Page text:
Indeed, one of the most horrifying scenes in Northup’s memoir — and in 12 Years a Slave — is when Epps forces Northup to whip Patsey, who has been stripped and bound to stakes in the ground.
“Nowhere that day, on the face of the whole earth, I venture to say, was there such a demoniac exhibition witnessed as then ensued,” Northup later recalled. He tried to stop the beating, only to have Epps grab the whip from his hand and continue to strike Patsey until the “lash was wet with blood, which flowed down her sides and dropped upon the ground.”
Patsey did not ask Northup to help her end her life, as she does in the movie, but he did write in his memoir that the whipping seemed to break her. “If ever there was a broken heart — one crushed and blighted by the rude grasp of suffering misfortune — it was Patsey’s,” Northup said.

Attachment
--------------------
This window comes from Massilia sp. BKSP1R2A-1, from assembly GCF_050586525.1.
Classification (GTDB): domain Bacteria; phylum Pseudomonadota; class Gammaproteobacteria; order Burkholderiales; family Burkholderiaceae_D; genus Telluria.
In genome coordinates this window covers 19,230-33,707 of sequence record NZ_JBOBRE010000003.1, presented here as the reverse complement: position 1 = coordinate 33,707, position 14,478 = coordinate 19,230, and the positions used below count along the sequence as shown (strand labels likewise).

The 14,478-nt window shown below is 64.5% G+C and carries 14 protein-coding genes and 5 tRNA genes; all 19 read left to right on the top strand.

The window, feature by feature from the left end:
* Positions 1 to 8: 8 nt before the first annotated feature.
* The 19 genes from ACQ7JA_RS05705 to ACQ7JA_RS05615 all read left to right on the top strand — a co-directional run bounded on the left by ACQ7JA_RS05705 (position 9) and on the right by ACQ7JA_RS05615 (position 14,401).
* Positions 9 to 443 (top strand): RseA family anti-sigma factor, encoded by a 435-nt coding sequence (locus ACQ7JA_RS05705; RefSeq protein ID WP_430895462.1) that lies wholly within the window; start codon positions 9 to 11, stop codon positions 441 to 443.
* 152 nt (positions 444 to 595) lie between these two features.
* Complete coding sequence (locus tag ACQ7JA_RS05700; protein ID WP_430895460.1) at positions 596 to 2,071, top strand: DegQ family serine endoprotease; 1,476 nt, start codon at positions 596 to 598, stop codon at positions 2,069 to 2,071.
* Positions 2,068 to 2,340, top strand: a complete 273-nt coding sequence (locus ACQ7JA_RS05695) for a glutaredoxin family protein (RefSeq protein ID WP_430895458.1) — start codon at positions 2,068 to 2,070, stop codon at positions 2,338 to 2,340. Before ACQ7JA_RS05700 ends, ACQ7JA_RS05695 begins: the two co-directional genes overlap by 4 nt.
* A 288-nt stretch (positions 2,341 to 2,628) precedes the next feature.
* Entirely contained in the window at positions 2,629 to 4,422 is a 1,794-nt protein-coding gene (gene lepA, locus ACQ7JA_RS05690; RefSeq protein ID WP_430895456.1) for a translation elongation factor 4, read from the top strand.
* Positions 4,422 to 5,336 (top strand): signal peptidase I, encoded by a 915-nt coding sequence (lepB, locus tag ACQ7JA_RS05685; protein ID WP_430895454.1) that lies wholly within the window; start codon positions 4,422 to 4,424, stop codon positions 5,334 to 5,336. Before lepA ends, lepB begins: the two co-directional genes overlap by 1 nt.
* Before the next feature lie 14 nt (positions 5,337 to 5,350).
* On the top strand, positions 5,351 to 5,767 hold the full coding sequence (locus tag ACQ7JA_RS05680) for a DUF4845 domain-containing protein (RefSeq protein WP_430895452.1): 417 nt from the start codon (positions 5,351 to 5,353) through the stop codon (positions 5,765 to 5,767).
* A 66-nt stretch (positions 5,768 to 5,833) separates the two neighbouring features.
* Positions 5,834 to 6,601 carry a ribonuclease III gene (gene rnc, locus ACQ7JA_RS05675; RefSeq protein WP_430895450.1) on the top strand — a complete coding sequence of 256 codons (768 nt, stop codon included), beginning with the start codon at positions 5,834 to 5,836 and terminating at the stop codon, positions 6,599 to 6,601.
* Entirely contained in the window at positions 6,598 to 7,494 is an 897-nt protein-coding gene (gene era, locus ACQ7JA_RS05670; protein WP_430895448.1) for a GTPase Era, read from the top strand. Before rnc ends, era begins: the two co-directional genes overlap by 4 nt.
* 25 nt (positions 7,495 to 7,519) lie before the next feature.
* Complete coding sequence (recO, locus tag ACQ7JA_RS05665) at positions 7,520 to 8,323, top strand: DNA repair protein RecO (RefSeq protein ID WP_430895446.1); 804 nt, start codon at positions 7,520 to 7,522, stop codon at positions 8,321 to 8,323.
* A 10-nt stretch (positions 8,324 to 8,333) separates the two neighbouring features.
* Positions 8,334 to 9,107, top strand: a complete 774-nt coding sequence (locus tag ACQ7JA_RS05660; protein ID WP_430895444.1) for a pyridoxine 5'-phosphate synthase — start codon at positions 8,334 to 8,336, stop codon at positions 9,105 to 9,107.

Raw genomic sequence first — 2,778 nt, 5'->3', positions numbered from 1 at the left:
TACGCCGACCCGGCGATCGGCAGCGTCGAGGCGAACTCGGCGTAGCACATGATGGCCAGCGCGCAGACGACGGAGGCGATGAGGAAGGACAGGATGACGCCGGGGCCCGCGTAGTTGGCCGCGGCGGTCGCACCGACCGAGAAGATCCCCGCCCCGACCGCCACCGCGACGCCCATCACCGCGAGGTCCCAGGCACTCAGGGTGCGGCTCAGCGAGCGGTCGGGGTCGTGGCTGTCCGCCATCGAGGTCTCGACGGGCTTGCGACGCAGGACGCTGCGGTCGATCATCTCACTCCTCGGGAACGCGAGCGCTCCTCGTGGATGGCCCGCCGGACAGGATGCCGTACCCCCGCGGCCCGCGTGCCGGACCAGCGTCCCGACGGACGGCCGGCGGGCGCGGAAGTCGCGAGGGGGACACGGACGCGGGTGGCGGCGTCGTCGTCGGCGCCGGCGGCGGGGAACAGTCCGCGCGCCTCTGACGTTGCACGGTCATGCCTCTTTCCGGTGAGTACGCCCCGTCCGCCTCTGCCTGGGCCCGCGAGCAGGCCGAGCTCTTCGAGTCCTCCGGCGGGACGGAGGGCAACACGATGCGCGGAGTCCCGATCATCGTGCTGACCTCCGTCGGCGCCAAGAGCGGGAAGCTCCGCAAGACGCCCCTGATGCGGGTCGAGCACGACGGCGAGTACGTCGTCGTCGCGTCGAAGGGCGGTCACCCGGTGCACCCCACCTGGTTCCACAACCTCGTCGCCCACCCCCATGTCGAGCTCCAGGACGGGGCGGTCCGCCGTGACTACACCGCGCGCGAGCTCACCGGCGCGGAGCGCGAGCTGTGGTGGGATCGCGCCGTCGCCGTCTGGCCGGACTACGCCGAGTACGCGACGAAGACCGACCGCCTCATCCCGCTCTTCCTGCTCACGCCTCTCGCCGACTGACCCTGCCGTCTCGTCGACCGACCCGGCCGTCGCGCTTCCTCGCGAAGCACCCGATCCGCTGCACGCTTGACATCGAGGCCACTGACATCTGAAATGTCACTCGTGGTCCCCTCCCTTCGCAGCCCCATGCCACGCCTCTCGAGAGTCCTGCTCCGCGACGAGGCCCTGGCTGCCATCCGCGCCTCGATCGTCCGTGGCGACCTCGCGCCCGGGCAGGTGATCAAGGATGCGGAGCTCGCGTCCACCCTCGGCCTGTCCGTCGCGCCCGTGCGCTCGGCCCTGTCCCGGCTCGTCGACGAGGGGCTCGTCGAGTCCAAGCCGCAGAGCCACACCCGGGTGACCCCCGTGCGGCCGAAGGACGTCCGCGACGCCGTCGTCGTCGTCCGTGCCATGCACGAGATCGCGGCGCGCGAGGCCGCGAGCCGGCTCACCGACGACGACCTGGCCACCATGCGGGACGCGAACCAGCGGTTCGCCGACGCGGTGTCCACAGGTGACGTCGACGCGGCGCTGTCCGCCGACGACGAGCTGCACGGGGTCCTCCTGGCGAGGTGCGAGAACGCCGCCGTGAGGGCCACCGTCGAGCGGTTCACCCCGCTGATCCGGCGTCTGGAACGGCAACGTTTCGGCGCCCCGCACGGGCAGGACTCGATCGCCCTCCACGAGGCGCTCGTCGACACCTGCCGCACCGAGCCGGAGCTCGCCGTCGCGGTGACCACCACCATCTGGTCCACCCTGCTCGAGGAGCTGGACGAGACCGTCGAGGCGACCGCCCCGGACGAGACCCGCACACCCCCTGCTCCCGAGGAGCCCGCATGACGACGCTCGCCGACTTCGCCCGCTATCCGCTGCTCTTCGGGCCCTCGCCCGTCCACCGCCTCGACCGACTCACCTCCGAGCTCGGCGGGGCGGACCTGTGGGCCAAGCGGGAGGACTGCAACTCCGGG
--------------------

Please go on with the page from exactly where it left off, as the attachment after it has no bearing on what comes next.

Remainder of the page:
But Northup’s own misfortune would soon come to an end. After more than a decade enslaved, a chance encounter in the 1850s led to his release.
How Solomon Northup Escaped Slavery
After 12 years as a slave, Solomon Northup found himself a free man in 1853. And the sequence of events that led to his release is fairly similar between his memoir and the movie. Both hinge on a man named Bass (Brad Pitt).
As Northup tells it, Bass was a Canadian man who’d lived in Louisiana for a couple of years. While listening to a conversation between Bass and Epps, Northup learned that Bass was against slavery — which he called “a sin, a fearful sin, resting on this nation” — and decided to approach him.